It might be a cliché, but it’s true: Most of us can’t face the day without our morning cup of coffee. It’s especially true of writers, many of whom need a periodic jolt of caffeine to stay focused. Many writers go a step further and ensconce themselves in coffee shops while they work. Writers as different as Ernest Hemingway and Malcolm Gladwell have found the coffee shop environment stimulating and conducive to producing their best work. Visit almost any coffee shop, and you’ll see writers perched everywhere, typing away on their laptops. Why exactly are coffee shops so appealing to writers?
It’s a low-pressure environment.
As many writers can attest, 8 hours spent sitting in a cubicle doesn’t always result in the most productive workday. You might find yourself feeling oppressed by the thought of how many more hours you have to spend at your desk, which may in turn stifle your creative spark and leave you flailing for ideas. A coffee shop is a low-key setting, and also one that you’re likely to spend only 1 or 2 hours in—anything more is just a bonus. Once the feeling of obligation is gone, you’re free to relax and focus on your work.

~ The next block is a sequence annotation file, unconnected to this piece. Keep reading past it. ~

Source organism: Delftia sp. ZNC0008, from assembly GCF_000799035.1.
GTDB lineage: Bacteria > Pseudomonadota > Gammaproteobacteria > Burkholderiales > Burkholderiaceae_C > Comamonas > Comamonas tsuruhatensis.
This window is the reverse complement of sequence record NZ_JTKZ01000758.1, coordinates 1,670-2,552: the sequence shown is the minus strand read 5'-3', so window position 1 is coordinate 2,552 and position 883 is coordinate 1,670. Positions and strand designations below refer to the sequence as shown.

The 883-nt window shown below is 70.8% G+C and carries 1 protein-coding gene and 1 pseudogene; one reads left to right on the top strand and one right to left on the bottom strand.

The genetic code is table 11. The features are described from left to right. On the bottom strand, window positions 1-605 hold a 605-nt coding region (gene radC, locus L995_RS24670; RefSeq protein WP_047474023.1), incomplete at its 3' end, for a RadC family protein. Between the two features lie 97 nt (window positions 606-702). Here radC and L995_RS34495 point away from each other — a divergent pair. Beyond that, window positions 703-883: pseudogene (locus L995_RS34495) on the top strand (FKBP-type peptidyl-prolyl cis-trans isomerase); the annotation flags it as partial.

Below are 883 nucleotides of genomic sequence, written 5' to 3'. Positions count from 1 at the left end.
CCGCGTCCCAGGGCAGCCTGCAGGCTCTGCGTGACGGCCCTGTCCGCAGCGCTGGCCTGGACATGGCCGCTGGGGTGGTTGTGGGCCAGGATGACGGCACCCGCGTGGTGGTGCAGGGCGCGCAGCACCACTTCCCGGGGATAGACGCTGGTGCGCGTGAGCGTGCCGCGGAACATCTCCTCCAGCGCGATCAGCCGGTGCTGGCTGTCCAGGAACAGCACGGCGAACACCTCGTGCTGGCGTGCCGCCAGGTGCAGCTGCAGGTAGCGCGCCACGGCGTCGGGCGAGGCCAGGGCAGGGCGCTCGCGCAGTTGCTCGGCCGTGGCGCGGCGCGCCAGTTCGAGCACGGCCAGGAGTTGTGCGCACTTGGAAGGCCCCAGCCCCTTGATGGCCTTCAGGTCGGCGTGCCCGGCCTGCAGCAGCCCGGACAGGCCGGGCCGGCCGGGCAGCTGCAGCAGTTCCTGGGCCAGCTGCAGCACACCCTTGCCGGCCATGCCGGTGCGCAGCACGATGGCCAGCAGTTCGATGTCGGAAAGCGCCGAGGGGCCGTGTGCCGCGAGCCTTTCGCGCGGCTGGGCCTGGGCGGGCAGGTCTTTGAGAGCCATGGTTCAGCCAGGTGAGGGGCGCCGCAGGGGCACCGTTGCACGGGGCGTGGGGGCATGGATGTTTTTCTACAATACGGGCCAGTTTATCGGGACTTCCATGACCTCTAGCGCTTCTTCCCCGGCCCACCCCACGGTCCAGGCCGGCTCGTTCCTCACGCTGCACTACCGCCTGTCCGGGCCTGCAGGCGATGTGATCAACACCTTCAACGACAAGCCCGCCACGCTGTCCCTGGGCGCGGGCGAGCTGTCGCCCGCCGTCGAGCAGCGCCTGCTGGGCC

It doesn’t seem like work.
There’s no way around it—writing is hard work. While there are some writers who can turn out polished first drafts without breaking a sweat, most of us have to labor long hours to come up with work we can be proud of. When you switch your surroundings from an office to a coffee shop, however, something clicks in your brain and you aren’t thinking in “work” mode any longer. Suddenly, you can relax, listen to music, and drink as much coffee as you want—without the feeling that you’re being supervised.
It’s just distracting enough.
Have you ever tried to work in total silence? If you have, chances are you found yourself getting restless and easily distracted. Working in a noisy environment such as a crowded bar or a boisterous household doesn’t usually make for a productive workday, either. In a coffee shop, you’re surrounded by just enough background noise—people talking quietly, the baristas working, customers coming and going—to provide you with a continual stream of low-level distractions. Paradoxically, this forces you to concentrate harder on the work you’re doing.
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